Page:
Winter is Coming (Learn How to Make a Brisket Already)

Years behind the initial bandwagon, I’ve finally given in to Game of Thrones.

Attempts to manipulate my way away from the show (by luring my boyfriend into Twin Peaks instead) have finally unraveled. I’m too engrossed by Peter Dinklage’s wit, too mesmerized by the (still appealing) greasiness of Kit Harrington’s curls and too eager to see someone smack the smirk off of Lena Headey’s perfect face to quit now. In other words, I’m just like everybody else.

I didn’t think I could be so drawn to something that oozed “period piece” or medieval-fantasy-core. I could do without the robes and the royal bloodlines and arranged marriages. I fooled no one.

Most of the time, it’s best to embrace the tastes that live inside of us – the ones that get as excited for an hour’s worth of new Kardashian antics as they do for stimulating conversation about Dave Eggers’ memoir style. It also means coming to terms with the fact that you were plain wrong to even try to resist an HBO drama because, after all, time is a flat circle and you should’ve known better.

Certain tastes stay latent, some by nature and others by force – e.g., never knowing you were the type of person who took pleasure in the brussels sprout until a post-adolescent stroke of fate, or finally accepting that, in order to make the best fajitas, you have to feel up some raw bird with bare hands.

Another spirit that lives inside of me is the cranky Jewish girl (or maybe older lady.) The one who pops out to put brute force into wringing the moisture out of grated potato to ensure perfectly crispy latkes (and complain about prune hands later). The one who literally throws her arms up in the middle of Jewel-Osco because how can they only have one variety of rice!?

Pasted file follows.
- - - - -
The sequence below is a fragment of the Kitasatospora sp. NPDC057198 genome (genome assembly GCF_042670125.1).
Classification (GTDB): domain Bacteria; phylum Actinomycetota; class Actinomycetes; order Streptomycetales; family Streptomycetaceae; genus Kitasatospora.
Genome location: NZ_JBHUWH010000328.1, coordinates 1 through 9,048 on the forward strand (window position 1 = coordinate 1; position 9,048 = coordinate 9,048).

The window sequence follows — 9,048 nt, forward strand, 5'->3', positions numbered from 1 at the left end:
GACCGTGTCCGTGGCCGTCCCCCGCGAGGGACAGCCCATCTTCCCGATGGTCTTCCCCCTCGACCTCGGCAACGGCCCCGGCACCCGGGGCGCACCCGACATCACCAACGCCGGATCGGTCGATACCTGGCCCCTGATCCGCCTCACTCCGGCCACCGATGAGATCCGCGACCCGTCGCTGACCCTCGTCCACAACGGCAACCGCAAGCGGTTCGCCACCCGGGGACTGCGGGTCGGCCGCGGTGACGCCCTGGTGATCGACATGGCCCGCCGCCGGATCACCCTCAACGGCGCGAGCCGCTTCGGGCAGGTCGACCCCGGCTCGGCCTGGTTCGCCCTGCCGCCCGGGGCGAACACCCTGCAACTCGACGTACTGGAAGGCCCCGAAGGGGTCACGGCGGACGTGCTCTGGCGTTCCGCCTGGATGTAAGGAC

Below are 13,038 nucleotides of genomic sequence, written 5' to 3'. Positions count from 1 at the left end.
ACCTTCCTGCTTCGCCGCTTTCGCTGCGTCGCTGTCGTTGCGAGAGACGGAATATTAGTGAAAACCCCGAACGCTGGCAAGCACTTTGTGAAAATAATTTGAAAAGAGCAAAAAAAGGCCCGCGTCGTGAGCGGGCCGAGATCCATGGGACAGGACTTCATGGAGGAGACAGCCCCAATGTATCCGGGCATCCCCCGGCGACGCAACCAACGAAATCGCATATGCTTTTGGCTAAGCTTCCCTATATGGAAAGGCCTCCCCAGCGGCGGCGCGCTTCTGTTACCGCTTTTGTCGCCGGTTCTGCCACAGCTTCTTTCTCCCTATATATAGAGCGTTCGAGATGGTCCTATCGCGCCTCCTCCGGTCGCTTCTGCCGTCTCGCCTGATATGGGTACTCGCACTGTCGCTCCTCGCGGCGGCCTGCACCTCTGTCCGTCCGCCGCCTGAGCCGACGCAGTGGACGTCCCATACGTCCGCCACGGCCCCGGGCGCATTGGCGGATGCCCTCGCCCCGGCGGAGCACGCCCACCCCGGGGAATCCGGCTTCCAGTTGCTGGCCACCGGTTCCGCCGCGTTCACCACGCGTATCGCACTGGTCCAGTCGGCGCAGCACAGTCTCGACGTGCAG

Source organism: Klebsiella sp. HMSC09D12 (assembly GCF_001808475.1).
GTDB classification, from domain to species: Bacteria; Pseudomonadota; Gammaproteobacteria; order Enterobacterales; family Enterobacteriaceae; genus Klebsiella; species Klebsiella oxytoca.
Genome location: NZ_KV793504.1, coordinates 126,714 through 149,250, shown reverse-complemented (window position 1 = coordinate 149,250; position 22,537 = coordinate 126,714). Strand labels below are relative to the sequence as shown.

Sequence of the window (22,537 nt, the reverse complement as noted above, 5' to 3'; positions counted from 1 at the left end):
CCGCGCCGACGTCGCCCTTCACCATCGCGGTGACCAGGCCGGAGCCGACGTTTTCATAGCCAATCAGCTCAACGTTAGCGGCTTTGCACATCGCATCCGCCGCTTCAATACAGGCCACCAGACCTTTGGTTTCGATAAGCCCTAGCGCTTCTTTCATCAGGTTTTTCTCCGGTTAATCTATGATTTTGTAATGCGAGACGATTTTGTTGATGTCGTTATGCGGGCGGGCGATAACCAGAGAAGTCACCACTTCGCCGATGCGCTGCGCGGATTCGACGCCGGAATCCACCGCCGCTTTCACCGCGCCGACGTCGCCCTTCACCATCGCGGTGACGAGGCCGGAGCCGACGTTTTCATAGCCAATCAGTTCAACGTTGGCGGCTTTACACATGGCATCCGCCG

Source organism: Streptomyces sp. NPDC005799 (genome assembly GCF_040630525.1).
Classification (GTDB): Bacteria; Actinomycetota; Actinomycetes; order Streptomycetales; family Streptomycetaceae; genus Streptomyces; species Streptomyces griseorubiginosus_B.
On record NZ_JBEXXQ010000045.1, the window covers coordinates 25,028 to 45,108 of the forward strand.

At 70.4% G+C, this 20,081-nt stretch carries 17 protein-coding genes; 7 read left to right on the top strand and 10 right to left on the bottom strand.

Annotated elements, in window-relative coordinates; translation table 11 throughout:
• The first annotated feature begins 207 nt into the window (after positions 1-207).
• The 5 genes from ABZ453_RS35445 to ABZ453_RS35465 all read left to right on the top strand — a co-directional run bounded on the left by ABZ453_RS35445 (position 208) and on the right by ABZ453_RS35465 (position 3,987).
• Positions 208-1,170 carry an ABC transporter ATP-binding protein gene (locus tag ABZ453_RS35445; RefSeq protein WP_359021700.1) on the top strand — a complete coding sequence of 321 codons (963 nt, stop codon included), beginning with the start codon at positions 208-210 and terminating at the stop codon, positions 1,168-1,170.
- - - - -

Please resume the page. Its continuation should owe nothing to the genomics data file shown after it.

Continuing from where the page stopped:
I tapped into that inner soul recently to complete what is considered by Talmud scholars the ultimate rite of passage for any Nice Jewish Girl: roasting a brisket.


Within the Judaic culture, brisket is the benchmark. The infallible truth test. Realistically, much more intimidating than preparing to join the Night’s Watch.

Like most things (choosing new TV shows included) the anticipation and pre-event internal protest was more severe than the actual act would warrant. The brisket making process felt very natural, very right. No matter how hard I try to eat more vegetable-based proteins and take an interest in niche cleansing drinks like kombucha, the little woman inside just wants meat and potatoes and an apartment that absorbs the smell of both.

Makes ~4 servings. In true brisket style, a family recipe.

1 medium beef brisket (figure about 1 lb per person)
1 (12 oz.) can of Coke
1 package dry onion soup mix (or 1 small can of French onion soup)
1 bottle chili sauce
3 cloves garlic, minced
2 cans of small, whole potatoes
2-3 carrots, peeled and cut into large chunks
1 large onion, roughly chopped

This is by no means a Wednesday night, throw-it-on-the-table bonanza. Set aside a Sunday afternoon. Get some laundry done. Have a new issue of Elle handy.

Preheat the oven to 250 degrees. Low & slow.

In a roasting pan (a disposable one because, let’s be honest, your sink is too damn small to be washing roasting pans in), place the brisket fat side up. Combine the Coke, chili sauce and soup mix in a large bowl with around 1/2 cup of water (if you’re using a can of soup, you can skip the water.) This will smell better than you’d ever think soda, soup and a Heinz mixture could smell.

Pour the liquid marinade over the brisket. Arrange the onion and carrot all around the beef, and get it in the oven.

Ready? Get your iPhone alarm out:

Altogether, this should roast for 3.5-4 hours.

  • Baste it every 30 minutes (and yes, this is worth investing in a baster for.)
  • After the first 2 hours, add the potatoes to the pan and stir to coat with sauce.
  • For the last 30 minutes, flip the brisket fat side down and baste.

After roasting is up, move the meat to a cutting board and give it a few minutes to cool before slicing. Serve with goblets of that pan sauce.


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